Monday, 18 February 2019

Research: End of War

The next development predicted in A Brief History of the Future is an amalgamation of smell detection, infrared, AI and micro drones, designed to put an end to war and terrorism. As usual, I Googled all these to see how close we are.
  • Smell detection is already a fact, used particularly in factories. 
  • Infrared cameras have been around for a while.
  • AI or something approaching it is in development in lots of different areas.
  • Micro drones are already on the market, but with cameras or just for flying. 

The idea of bringing them all together, with the ability to charge themselves, is a master stroke. The idea is so good, I’m going to quote it in full:
In 2065 a number of technologies came together to begin putting an end to war and terrorism. These technologies included the electronic nose, micro drone development, artificial intelligence and infrared object detection. The combined micro drones or Buzz Bees were able to detect explosives, fly onto them, activate a painful high-pitched alarm to allow people to get away and then detonate a small charge. These devices were designed to destroy ammunition and explosives, but not to kill people. They were able to use power lines and solar panels to recharge their batteries and later models were able to camouflage themselves while they were charging. The first generation of Buzz Bees were ten centimetres long and vulnerable to weapon fire in small numbers. But in large numbers nothing could stop them.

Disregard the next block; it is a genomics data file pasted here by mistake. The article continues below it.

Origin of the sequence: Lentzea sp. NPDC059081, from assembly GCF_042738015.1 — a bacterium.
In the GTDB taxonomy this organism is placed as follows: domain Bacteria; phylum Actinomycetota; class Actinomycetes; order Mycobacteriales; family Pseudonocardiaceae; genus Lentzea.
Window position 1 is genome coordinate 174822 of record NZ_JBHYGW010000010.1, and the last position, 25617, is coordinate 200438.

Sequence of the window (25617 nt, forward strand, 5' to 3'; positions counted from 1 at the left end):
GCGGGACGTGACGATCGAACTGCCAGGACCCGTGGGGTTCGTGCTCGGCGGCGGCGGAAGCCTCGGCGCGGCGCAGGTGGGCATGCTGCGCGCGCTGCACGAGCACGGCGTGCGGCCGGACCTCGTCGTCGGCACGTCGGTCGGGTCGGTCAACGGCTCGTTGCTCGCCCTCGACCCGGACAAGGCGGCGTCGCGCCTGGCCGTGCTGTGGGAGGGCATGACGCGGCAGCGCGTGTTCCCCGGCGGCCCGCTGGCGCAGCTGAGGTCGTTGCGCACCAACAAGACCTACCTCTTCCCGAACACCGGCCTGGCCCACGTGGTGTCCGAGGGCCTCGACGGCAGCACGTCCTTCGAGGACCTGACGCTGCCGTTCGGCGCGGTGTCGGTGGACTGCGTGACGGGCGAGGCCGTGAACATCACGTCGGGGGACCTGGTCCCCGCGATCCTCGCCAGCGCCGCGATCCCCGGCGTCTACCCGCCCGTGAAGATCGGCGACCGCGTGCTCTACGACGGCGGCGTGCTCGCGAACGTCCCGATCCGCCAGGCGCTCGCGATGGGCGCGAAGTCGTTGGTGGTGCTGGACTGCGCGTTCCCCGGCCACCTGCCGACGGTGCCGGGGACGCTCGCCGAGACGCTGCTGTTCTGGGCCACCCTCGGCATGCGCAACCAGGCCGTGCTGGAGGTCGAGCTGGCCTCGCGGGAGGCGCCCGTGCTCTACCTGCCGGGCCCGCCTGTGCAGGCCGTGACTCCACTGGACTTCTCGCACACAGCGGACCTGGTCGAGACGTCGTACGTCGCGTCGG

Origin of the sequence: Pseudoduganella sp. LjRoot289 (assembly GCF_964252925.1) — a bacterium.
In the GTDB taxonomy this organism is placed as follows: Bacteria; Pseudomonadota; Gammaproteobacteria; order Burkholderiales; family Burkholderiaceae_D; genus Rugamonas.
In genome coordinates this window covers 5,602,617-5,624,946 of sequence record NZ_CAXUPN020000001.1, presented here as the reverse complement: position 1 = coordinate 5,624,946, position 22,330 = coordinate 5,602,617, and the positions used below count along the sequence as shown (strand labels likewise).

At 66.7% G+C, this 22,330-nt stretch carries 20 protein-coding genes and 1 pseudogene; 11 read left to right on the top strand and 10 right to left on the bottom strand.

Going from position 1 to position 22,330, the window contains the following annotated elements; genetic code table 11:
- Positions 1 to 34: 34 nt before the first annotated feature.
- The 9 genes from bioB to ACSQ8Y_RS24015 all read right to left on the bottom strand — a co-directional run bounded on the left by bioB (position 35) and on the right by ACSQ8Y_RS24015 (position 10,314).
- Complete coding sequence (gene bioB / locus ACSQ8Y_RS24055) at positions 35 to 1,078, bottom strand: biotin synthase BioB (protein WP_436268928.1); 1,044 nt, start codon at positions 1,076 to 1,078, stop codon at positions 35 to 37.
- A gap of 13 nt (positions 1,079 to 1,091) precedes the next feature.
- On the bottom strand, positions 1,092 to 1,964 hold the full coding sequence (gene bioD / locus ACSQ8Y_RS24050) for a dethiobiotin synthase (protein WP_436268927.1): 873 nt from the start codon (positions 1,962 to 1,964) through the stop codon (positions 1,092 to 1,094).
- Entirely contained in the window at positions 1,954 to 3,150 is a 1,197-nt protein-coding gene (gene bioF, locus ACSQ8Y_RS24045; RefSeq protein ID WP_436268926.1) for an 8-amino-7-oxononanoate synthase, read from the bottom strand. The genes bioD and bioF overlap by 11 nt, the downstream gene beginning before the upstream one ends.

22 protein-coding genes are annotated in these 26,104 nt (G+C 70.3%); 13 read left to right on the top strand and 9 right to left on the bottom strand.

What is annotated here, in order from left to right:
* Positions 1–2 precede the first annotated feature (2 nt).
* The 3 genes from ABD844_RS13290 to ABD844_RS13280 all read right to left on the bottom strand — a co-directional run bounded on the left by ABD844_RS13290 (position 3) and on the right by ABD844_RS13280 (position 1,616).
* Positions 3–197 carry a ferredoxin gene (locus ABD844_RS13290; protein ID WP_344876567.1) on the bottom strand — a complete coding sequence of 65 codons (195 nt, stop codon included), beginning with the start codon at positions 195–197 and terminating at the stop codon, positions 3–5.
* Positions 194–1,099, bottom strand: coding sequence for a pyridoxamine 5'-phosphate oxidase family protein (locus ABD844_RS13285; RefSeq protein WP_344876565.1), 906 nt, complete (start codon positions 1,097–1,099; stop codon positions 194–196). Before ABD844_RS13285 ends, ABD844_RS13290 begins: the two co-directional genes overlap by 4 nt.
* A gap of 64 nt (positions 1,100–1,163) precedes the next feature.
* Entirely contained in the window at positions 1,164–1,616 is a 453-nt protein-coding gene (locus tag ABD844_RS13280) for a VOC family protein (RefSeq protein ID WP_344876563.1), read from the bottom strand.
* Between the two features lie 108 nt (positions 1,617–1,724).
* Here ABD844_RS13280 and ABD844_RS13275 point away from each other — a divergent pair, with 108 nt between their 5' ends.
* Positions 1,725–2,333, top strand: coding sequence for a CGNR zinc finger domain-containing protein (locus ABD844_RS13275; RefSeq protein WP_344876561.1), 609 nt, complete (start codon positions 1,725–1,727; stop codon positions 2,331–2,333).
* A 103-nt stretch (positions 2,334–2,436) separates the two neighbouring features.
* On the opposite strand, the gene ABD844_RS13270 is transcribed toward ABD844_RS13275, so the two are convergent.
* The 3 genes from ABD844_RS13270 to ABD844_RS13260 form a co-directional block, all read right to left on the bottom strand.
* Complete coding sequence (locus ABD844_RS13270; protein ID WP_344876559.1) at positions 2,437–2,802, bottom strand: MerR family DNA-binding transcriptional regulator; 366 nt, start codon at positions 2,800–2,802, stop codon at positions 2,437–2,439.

Within months hundreds of thousands of Buzz Bees had been released from missiles, aircraft, courier vans and balloons in and over war-torn regions of the globe. The resulting demilitarisation killed a few people and injured others, but the majority were combatants and the peace that ensued was lauded by local people as worth the risk. The additional benefit for local populations was that they were much less likely to kill innocent civilians than the armed drones which had been used previously. 

There was then an arms race between the developers of Buzz Bees and the companies developing explosives and military drones. However the Buzz Bees eventually became sensitive to all explosives and could destroy objects on the ground and in flight. 

Buzz Bees like technology was also used at this time to locate drugs, land mines, radioactivity, chemical and biological threats.
So will somebody go out and invent this please?

Ann Marie Thomas is the author of four medieval history books, a surprisingly cheerful poetry collection about her 2010 stroke, and the science fiction series Flight of the Kestrel. Book one, Intruders, and book two Alien Secrets, are out now. Follow her at

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